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Hugh Rawson

Hugh Rawson

Posted: November 19, 2010 03:05 PM

"I've spent my whole life chasing the American dream." --John Boehner (R., Ohio), presumptive Speaker of the House, election night, Nov. 2.

What is the American Dream? A home entertainment center, a hot tub, a week-end cottage on the beach? Or as a Republican campaign slogan once put it, updating a remark attributed to Henry IV of France: "A chicken in every pot, a car in every garage"? But that was back in 1928, just before the Great Depression. Most Americans - at least until the Great Recession of 2008 - would have felt shortchanged by the promises of 80 years before. "Surf 'n turf and two cars in the garage" would be closer to the modern mark. Our desires have inflated over the years, along with the dollar.

Or is the American Dream something more profound? The phrase "The American Dream" was popularized in 1931 in The Epic of America, a Pulitzer Prize-winning book by James Truslow Adams. The author highlighted the phrase in the book's preface and epilogue, and many reviewers quoted it, thus propelling it into popular parlance.

Adams employed the phrase in a broad, Jeffersonian sense, characterizing it as "that American dream of a better, richer, and happier life for all of our citizens of every rank which is the greatest contribution we have as yet made to the thought and welfare of the world." Thus, Adams envisioned not so much a classless society as one in which everyone, John Boehner included, should have an equal chance of achieving prosperity. Concluding his book, Adams explicitly rejected a materialistic interpretation, asserting:

We cannot become a great democracy by giving ourselves up as individuals to selfishness, physical comfort and cheap amusements. The very foundation of the American dream of a better and richer life for all is that all, in varying degrees, shall be capable of wanting to share it. It can never be wrought into a reality by cheap people or by 'keeping up with the Joneses.'

Adams was by no means the first to use the words "American dream" -- and almost from the beginning the phrase embodied a tension between the materialistic and the idealistic. David Graham Phillips, a novelist as well as a muckraking journalist (his 1906 Cosmopolitan series on "The Treason of the Senate" inspired Teddy Roosevelt to coin "muckraker" in its journalistic sense) had the material element in mind when he wrote in Susan Lenox: Her Fall and Rise:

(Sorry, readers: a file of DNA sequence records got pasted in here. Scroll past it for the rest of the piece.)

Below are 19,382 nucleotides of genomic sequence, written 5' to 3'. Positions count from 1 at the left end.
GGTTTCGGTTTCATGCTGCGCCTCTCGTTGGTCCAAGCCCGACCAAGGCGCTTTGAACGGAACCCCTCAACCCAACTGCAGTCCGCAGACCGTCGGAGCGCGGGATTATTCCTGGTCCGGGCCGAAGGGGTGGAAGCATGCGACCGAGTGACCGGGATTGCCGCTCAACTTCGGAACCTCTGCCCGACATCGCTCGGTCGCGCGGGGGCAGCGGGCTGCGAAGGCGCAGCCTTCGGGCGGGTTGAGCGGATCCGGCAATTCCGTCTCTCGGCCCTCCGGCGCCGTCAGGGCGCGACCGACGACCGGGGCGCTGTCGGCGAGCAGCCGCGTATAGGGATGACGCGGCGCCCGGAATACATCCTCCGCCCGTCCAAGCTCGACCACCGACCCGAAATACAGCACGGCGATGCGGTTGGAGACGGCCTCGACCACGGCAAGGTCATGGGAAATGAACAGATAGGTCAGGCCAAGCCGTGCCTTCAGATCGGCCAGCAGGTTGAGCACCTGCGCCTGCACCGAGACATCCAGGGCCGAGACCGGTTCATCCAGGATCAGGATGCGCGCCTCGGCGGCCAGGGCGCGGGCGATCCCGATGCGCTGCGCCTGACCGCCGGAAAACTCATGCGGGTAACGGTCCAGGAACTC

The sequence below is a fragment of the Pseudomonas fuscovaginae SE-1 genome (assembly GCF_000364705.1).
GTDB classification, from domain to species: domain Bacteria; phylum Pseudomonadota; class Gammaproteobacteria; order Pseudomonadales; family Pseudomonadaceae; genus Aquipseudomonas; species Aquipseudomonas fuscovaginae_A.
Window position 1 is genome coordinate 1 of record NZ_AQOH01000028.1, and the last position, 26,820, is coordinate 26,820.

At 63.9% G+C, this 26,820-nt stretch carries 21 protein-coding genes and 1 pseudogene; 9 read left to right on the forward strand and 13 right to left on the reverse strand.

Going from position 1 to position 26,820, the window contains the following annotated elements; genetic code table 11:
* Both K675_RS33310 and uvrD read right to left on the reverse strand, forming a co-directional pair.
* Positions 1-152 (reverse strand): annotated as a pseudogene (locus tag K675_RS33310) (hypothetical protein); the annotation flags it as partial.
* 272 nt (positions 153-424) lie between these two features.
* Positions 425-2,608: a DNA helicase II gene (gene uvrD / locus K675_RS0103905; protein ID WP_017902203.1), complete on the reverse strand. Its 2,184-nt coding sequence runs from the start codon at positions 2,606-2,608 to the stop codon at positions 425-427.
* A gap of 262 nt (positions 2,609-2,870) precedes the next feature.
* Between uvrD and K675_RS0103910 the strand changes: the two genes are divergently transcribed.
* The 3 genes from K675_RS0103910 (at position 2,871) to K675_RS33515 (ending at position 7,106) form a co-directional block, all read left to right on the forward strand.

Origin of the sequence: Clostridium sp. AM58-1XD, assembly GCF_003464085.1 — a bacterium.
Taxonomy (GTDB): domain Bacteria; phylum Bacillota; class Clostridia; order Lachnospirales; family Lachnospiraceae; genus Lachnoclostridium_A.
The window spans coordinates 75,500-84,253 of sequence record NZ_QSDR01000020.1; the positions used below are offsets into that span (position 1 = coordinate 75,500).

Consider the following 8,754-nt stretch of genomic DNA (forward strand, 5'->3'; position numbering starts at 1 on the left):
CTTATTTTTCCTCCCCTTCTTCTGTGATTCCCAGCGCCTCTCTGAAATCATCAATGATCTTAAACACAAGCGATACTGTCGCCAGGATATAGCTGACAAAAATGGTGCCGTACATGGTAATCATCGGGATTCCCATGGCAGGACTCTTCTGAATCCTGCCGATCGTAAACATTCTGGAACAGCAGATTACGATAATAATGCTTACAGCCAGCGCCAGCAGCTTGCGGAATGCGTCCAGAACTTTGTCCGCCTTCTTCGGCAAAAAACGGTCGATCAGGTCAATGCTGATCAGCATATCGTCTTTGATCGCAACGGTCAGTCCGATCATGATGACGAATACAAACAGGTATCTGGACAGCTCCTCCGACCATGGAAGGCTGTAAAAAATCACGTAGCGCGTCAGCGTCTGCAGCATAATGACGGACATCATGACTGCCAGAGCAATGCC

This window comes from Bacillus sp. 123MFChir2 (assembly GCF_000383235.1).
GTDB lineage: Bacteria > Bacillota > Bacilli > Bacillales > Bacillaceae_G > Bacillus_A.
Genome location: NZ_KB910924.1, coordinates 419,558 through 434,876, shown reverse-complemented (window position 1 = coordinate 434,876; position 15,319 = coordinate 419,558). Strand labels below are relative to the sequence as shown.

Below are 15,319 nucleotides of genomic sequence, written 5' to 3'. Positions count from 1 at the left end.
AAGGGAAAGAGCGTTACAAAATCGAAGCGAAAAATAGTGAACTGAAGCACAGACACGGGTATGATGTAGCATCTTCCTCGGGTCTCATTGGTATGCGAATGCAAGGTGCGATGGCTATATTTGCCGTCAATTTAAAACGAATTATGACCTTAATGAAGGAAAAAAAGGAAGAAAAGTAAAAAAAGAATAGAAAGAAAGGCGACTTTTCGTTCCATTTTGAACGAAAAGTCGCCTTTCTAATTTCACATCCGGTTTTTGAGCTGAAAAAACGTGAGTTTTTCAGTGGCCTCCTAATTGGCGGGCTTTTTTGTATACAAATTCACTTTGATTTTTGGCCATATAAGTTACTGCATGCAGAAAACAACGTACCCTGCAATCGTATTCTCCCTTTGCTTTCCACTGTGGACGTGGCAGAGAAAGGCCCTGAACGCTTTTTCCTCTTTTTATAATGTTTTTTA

And the reading she had done -- the novels, the memoirs, the books of travel, the fashion and home magazines... had prepared her -- as they have prepared thousands of Americans... for the possible rise in fortunes that is the universal American dream and hope.

Phillips wrote this passage at least twenty years before Adams' book appeared. Susan Lenox was published in 1917, but Phillips most likely completed his text by 1908, the date of his introduction to the novel, and certainly prior to 1911, when he was shot to death outside the Princeton Club in New York City by a man who believed his sister had been traduced in another of the author's novels, The Fashionable Adventures of Joshua Craig. If Phillips had lived another couple years, he would have had the satisfaction of seeing how his series on the senate helped pave the way for passage in 1913 of the Seventeenth Amendment, which provided for direct election of senators by the people instead of state legislatures.

In the nineteenth century, "American dream" appeared in idealistic contexts, with emphasis on the nation's political system rather than material wealth. For example, in the aftermath of the tight 1884 presidential election, an editorial in the Galveston (Tex.) Daily News warned on November 9 that if James G. Blaine, the Republican candidate, "and his coadjutors had the power... they would have all election returns sent to Washington to be counted by the Republican officials there and that would be the end of the American dream of liberty under representative government." (But the ballots were not sent to Washington, and Grover Cleveland became the first Democrat to win the presidency in nearly thirty years.)